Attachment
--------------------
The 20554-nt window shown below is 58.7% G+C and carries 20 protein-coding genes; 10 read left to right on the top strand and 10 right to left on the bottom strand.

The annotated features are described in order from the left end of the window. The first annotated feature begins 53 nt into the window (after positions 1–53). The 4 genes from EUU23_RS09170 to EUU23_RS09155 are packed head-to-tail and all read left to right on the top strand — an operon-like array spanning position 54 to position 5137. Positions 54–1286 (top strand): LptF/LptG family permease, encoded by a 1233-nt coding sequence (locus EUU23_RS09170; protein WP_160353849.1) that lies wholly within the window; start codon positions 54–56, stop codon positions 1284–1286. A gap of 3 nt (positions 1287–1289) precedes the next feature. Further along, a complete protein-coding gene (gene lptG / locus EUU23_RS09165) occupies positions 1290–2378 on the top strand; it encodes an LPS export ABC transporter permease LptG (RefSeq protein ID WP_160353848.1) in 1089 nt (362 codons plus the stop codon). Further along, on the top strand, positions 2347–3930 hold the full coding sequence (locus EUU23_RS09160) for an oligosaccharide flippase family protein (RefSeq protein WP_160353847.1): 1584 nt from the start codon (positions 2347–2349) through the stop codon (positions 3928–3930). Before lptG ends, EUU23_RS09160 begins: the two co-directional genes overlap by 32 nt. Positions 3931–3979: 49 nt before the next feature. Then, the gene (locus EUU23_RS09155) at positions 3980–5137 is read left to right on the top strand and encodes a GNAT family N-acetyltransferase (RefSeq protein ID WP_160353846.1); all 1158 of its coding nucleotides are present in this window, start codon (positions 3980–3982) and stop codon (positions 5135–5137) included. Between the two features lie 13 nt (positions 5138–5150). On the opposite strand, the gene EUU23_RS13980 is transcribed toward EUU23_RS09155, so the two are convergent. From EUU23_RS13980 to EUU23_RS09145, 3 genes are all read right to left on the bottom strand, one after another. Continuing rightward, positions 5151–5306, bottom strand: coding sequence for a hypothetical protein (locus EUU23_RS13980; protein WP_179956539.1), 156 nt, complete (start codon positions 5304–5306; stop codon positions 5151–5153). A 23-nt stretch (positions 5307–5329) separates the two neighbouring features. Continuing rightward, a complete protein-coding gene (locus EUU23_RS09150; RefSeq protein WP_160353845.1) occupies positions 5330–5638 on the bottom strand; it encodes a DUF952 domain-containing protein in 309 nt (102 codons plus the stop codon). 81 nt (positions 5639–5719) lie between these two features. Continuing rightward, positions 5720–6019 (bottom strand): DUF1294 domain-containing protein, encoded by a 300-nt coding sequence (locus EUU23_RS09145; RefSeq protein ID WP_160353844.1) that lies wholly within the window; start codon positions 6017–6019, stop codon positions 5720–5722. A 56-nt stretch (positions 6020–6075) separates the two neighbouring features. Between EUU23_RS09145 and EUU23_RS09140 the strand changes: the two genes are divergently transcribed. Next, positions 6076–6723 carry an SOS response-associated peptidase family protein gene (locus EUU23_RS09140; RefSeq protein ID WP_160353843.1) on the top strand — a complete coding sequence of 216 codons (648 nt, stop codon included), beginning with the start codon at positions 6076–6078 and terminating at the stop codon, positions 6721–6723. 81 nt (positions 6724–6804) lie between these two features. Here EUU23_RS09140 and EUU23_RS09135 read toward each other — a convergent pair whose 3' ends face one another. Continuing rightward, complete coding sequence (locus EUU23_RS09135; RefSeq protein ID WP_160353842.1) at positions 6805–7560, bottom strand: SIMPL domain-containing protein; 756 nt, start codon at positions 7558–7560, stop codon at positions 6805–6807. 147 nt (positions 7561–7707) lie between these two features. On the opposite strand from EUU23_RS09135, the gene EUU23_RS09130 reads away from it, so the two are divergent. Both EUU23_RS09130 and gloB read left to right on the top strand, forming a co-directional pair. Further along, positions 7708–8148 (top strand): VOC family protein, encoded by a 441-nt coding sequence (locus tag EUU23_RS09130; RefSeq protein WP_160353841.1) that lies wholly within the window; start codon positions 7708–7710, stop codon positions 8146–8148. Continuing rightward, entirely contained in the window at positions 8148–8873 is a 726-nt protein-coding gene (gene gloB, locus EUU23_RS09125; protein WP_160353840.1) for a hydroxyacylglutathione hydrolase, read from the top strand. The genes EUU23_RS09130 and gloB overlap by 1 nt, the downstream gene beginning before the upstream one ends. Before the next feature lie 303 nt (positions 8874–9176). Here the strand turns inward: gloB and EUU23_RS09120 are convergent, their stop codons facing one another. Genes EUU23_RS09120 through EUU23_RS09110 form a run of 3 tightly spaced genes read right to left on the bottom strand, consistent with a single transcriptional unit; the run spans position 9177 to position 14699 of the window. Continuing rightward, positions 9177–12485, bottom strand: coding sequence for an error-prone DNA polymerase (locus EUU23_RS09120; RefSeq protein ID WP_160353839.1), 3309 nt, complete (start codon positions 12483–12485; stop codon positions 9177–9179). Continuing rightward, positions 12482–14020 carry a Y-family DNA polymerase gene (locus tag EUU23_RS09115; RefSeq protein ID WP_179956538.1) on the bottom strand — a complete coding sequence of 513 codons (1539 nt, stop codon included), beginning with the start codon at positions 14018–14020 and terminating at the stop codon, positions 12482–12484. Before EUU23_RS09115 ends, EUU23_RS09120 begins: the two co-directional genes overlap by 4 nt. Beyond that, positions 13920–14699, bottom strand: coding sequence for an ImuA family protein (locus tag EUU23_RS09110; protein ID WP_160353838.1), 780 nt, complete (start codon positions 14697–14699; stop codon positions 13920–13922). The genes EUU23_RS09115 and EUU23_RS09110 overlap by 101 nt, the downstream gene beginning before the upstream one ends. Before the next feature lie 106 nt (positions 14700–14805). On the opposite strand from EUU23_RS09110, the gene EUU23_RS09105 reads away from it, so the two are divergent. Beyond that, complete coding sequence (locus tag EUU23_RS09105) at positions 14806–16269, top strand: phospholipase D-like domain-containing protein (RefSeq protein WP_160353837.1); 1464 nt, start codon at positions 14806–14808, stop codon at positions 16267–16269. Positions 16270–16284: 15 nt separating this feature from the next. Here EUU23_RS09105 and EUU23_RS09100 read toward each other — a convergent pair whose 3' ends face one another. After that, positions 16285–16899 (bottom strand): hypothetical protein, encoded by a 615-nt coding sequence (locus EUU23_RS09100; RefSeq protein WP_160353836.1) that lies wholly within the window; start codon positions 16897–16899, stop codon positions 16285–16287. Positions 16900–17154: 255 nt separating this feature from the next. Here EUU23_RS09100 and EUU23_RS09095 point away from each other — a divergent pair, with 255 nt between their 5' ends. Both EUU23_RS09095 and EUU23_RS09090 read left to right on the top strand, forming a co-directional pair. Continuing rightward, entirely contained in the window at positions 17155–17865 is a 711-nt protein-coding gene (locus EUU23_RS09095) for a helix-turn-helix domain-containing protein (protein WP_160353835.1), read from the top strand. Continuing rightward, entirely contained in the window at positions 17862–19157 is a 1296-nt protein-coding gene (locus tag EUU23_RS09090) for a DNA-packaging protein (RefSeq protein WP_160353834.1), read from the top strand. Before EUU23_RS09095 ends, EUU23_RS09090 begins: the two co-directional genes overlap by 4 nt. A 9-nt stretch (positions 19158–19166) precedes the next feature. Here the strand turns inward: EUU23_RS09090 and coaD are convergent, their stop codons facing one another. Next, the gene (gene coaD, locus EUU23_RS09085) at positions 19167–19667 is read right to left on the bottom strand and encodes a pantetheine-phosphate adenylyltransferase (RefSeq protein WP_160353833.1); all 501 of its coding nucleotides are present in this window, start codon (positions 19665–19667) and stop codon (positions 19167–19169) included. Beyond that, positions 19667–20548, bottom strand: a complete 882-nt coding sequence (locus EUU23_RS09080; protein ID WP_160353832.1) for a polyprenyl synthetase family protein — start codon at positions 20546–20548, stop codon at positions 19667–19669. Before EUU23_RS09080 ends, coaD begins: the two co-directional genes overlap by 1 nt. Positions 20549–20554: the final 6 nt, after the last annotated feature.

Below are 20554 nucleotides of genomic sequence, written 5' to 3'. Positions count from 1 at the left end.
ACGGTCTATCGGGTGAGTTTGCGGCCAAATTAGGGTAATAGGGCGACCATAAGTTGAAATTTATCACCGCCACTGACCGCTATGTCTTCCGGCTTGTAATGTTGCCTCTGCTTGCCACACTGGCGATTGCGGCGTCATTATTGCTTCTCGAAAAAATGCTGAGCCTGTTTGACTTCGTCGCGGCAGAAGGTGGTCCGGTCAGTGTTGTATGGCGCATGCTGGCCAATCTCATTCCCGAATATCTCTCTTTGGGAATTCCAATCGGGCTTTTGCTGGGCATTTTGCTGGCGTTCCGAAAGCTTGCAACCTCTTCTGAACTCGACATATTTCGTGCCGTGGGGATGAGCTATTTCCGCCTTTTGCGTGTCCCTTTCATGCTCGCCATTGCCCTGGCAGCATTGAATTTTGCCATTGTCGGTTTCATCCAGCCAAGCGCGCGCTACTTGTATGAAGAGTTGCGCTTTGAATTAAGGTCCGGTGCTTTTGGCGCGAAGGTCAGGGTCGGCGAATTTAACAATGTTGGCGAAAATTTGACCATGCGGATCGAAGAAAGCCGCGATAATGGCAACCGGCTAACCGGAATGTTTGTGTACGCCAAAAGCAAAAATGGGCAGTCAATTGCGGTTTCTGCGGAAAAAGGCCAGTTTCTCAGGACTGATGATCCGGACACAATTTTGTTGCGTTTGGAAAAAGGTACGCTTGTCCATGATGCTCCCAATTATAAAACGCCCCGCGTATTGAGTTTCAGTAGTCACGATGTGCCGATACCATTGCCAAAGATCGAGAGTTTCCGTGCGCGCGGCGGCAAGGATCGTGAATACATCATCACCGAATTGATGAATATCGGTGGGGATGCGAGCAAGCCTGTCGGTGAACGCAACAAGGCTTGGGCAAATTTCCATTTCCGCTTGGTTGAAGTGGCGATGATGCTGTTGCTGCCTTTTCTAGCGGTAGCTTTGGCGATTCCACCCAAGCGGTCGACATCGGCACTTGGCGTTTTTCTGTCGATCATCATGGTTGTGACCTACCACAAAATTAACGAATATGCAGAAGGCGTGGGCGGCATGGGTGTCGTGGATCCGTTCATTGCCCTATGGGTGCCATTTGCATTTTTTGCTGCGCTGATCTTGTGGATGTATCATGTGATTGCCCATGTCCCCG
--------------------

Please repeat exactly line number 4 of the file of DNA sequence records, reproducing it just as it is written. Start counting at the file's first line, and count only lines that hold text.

ACGGTCTATCGGGTGAGTTTGCGGCCAAATTAGGGTAATAGGGCGACCATAAGTTGAAATTTATCACCGCCACTGACCGCTATGTCTTCCGGCTTGTAATGTTGCCTCTGCTTGCCACACTGGCGATTGCGGCGTCATTATTGCTTCTCGAAAAAATGCTGAGCCTGTTTGACTTCGTCGCGGCAGAAGGTGGTCCGGTCAGTGTTGTATGGCGCATGCTGGCCAATCTCATTCCCGAATATCTCTCTTTGGGAATTCCAATCGGGCTTTTGCTGGGCATTTTGCTGGCGTTCCGAAAGCTTGCAACCTCTTCTGAACTCGACATATTTCGTGCCGTGGGGATGAGCTATTTCCGCCTTTTGCGTGTCCCTTTCATGCTCGCCATTGCCCTGGCAGCATTGAATTTTGCCATTGTCGGTTTCATCCAGCCAAGCGCGCGCTACTTGTATGAAGAGTTGCGCTTTGAATTAAGGTCCGGTGCTTTTGGCGCGAAGGTCAGGGTCGGCGAATTTAACAATGTTGGCGAAAATTTGACCATGCGGATCGAAGAAAGCCGCGATAATGGCAACCGGCTAACCGGAATGTTTGTGTACGCCAAAAGCAAAAATGGGCAGTCAATTGCGGTTTCTGCGGAAAAAGGCCAGTTTCTCAGGACTGATGATCCGGACACAATTTTGTTGCGTTTGGAAAAAGGTACGCTTGTCCATGATGCTCCCAATTATAAAACGCCCCGCGTATTGAGTTTCAGTAGTCACGATGTGCCGATACCATTGCCAAAGATCGAGAGTTTCCGTGCGCGCGGCGGCAAGGATCGTGAATACATCATCACCGAATTGATGAATATCGGTGGGGATGCGAGCAAGCCTGTCGGTGAACGCAACAAGGCTTGGGCAAATTTCCATTTCCGCTTGGTTGAAGTGGCGATGATGCTGTTGCTGCCTTTTCTAGCGGTAGCTTTGGCGATTCCACCCAAGCGGTCGACATCGGCACTTGGCGTTTTTCTGTCGATCATCATGGTTGTGACCTACCACAAAATTAACGAATATGCAGAAGGCGTGGGCGGCATGGGTGTCGTGGATCCGTTCATTGCCCTATGGGTGCCATTTGCATTTTTTGCTGCGCTGATCTTGTGGATGTATCATGTGATTGCCCATGTCCCCG